Immigration has been a strong suit for the Conservative Party, rated as the best party on immigration every time Ipsos MORI has asked the question. However, in September last year, their lead over Labour on immigration was only seven points, where previously they had enjoyed double digit leads (a record lead of 29 points in 1978). Ed Miliband’s admission that Labour did not do enough on immigration is surely an attempt to close that gap even further. David Cameron's focus on immigration, and benefits, will be seen as an attempt to counter recent unrest among his own supporters and he’s picked an issue important to Conservative and UKIP voters (many of whom used to be Conservatives).

Politicians are often accused of spending too much time talking about issues that do not matter to the public. While the economy is the main issue concerning voters, immigration, in different guises, does matter to people. Whether it is because they are struggling to get a job or because of the perceived strain on the welfare state and public services, for many it is also about fairness. It is not that the British public unanimously sees immigration as a bad thing, but many object to immigrants' perceived lack of contribution to the system and their undercutting of domestic workers. David Cameron, on this issue, has chimed with public opinion. 

David Cameron delivers a speech on immigration in Ipswich on 25 March, 2013. Photograph: Getty Images.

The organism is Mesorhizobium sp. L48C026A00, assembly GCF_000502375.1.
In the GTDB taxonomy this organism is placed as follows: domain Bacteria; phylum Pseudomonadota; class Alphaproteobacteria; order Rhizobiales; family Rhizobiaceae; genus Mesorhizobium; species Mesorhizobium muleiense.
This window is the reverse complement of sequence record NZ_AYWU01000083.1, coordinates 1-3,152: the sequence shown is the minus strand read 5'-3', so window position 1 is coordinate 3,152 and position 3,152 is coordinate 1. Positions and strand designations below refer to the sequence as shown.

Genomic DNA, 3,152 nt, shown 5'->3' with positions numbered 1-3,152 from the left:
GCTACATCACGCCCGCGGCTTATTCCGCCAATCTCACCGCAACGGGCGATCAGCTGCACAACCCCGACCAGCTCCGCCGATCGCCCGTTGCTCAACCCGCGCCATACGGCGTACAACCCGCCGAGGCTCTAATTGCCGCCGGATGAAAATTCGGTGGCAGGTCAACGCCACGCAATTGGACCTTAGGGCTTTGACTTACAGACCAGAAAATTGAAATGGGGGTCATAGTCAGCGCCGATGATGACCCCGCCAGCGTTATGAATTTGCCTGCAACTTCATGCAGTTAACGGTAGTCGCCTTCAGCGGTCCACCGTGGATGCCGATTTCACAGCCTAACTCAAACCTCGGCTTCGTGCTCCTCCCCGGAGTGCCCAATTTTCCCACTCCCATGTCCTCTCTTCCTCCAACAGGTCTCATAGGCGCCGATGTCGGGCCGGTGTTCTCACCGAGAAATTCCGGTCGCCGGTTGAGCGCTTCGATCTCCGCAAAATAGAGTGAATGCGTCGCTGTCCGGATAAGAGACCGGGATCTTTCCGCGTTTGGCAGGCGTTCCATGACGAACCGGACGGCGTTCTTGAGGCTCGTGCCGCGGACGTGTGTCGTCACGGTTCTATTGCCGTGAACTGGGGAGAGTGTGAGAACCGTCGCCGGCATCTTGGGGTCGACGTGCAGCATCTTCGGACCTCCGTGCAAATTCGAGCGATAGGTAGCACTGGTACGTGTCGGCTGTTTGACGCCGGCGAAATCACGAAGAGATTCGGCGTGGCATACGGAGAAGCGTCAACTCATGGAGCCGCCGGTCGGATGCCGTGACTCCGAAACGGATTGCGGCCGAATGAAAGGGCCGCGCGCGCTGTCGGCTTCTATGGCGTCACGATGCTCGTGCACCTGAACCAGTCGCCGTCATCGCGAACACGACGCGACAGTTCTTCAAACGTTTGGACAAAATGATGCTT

Tom Mludzinski (@tom_ComRes) is head of political polling at ComRes

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Labour's establishment suspects a Momentum conspiracy - they're right

Bernie Sanders-style organisers are determined to rewire the party's machine.  

If you wanted to understand the basic dynamics of this year’s Labour leadership contest, Brighton and Hove District Labour Party is a good microcosm. On Saturday 9 July, a day before Angela Eagle was to announce her leadership bid, hundreds of members flooded into its AGM. Despite the room having a capacity of over 250, the meeting had to be held in three batches, with members forming an orderly queue. The result of the massive turnout was clear in political terms – pro-Corbyn candidates won every position on the local executive committee. 

Many in the room hailed the turnout and the result. But others claimed that some in the crowd had engaged in abuse and harassment.The national party decided that, rather than first investigate individuals, it would suspend Brighton and Hove. Add this to the national ban on local meetings and events during the leadership election, and it is easy to see why Labour seems to have an uneasy relationship with mass politics. To put it a less neutral way, the party machine is in a state of open warfare against Corbyn and his supporters.